Working Together to Bridge the Digital Divide

By Stofberg, Cobus | The Christian Science Monitor, September 7, 2000 | Go to article overview

Working Together to Bridge the Digital Divide


Stofberg, Cobus, The Christian Science Monitor


The leaders of the G-8 nations are taking bold steps to bridge the so-called "digital divide," and to ensure that the world's poorest countries share in the blessings of free and unfettered global electronic commerce.

In relative terms, we've only moved a few steps from the starting line of the information- and communications-technology revolution. This revolution may already have created untold wealth in the United States and Europe. But the cornucopia of benefits remains largely untapped for the developing nations of Asia, Africa, and Latin America.

Currently, 80 percent of the world's population has never even heard a telephone dial tone, while only 2 percent of the world's population is connected to the Internet. Even more incredibly, 2 billion of the earth's inhabitants subsist on the equivalent of $2 or less a day.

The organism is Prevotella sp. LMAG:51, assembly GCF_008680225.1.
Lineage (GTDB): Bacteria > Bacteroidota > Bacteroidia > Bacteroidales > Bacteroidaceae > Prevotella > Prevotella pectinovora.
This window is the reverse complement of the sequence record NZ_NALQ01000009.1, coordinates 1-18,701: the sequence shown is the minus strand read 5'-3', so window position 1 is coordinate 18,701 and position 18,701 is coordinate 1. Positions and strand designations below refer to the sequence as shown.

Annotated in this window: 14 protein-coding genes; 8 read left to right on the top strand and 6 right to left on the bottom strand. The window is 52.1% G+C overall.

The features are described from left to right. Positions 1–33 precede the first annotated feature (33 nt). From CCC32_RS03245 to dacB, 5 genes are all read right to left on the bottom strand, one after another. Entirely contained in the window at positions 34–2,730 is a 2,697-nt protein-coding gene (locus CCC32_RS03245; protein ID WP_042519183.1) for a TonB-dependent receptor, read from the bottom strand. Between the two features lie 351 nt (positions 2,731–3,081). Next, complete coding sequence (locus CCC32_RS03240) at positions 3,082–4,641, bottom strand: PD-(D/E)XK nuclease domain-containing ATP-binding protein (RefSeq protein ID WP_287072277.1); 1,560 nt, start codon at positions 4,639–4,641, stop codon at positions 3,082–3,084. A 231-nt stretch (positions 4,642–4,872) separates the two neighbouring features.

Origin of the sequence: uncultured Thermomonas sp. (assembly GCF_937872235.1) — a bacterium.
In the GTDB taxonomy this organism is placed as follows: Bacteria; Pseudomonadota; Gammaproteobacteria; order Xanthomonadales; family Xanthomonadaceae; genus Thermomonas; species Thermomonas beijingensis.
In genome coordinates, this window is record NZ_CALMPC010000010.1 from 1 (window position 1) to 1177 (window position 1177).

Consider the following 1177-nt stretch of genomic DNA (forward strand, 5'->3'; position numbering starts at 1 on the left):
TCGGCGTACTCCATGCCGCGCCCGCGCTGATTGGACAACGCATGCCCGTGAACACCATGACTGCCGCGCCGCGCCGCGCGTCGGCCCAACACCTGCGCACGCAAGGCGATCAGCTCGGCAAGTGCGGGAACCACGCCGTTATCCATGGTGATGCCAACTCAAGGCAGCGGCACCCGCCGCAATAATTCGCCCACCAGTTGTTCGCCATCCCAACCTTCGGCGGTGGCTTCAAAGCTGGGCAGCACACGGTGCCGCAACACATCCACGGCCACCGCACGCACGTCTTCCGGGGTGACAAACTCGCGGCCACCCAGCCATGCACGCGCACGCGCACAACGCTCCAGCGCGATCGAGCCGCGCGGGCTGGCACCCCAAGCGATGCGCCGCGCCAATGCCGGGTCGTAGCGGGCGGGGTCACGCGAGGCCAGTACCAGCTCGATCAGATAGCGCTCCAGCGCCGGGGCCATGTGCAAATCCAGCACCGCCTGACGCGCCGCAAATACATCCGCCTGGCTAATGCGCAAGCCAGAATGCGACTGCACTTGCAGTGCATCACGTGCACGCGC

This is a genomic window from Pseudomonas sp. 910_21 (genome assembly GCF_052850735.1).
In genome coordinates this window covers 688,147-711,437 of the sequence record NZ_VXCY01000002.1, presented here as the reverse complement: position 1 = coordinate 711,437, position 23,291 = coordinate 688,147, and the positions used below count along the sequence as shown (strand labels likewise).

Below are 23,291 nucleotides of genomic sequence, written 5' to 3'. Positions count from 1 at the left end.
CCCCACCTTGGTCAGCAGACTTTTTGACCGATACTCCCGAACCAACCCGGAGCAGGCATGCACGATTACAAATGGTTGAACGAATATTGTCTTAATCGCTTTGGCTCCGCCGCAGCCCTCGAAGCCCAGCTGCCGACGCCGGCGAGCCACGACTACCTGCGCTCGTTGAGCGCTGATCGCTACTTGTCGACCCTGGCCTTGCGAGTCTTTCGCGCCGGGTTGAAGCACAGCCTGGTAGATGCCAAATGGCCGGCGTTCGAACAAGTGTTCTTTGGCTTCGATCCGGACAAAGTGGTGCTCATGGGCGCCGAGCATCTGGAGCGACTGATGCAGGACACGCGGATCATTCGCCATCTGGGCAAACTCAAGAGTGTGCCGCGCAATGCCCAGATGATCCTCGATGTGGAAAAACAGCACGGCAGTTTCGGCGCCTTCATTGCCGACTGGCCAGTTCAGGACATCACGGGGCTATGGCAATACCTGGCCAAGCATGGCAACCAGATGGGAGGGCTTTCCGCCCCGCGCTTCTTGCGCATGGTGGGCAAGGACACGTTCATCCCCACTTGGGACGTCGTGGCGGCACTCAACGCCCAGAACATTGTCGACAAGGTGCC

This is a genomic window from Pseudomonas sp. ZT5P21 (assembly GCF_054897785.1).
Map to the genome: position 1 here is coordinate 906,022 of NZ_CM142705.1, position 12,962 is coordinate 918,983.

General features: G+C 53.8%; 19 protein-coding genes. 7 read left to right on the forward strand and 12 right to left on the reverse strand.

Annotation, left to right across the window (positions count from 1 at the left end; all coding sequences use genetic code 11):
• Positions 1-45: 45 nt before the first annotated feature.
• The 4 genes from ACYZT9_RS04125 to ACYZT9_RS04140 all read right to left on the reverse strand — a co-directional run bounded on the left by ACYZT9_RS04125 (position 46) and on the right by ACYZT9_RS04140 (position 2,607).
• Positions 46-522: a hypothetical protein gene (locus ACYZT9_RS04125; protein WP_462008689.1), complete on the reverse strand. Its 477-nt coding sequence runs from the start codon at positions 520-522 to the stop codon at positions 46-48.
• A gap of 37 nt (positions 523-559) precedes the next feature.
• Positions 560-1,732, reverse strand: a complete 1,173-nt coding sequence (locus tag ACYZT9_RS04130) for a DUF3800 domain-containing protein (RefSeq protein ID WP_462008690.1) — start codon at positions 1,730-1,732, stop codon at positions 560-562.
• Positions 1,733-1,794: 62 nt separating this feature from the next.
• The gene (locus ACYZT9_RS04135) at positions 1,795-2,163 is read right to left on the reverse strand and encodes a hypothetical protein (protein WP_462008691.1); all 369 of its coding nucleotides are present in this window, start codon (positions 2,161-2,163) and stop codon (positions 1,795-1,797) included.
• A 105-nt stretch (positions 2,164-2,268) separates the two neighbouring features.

The world's media paid scant attention to the e-commerce aspects of the G-8 summit in Okinawa in July. But G-8 leaders adopted policies to help broaden the reach of the Internet and e-commerce that were visionary.

First, a free flow of goods and ideas through cyberspace is imperative; and to accomplish that, the private and public sectors must agree on responsible and reasonable rules for the Internet.

In addition, access to education, to healthcare information and medical services, to buyers of local products, and to ideas and assistance with local business initiatives can be made available to all underdeveloped areas swiftly and cheaply via the Internet.

The world's business leaders in the e-commerce sector are also committed to bridging this significant technology divide. We know it is an investment that will cost us proportionately little when we consider the unlimited dividends likely to flow from it.

The Okinawa summit articulated a plan of action to accomplish this by establishing a Digital Opportunity Task Force (DOT Force) to address education, promote sound government policy, and encourage public-private partnerships.

Moreover, the G-8 leaders committed to expand their efforts to build greater understanding of the Internet's power in connecting individuals around the world. By enabling this myriad of individual relationships, the Internet holds the great promise of advancing international peace and prosperity much further than anything yet achieved by governments or corporations.

The leaders meeting in Okinawa embraced global and market-driven solutions to e-commerce issues, and renewed their commitment to working with all governments to develop policies and regulatory and legal frameworks to ensure the free flow of commerce through cyberspace.

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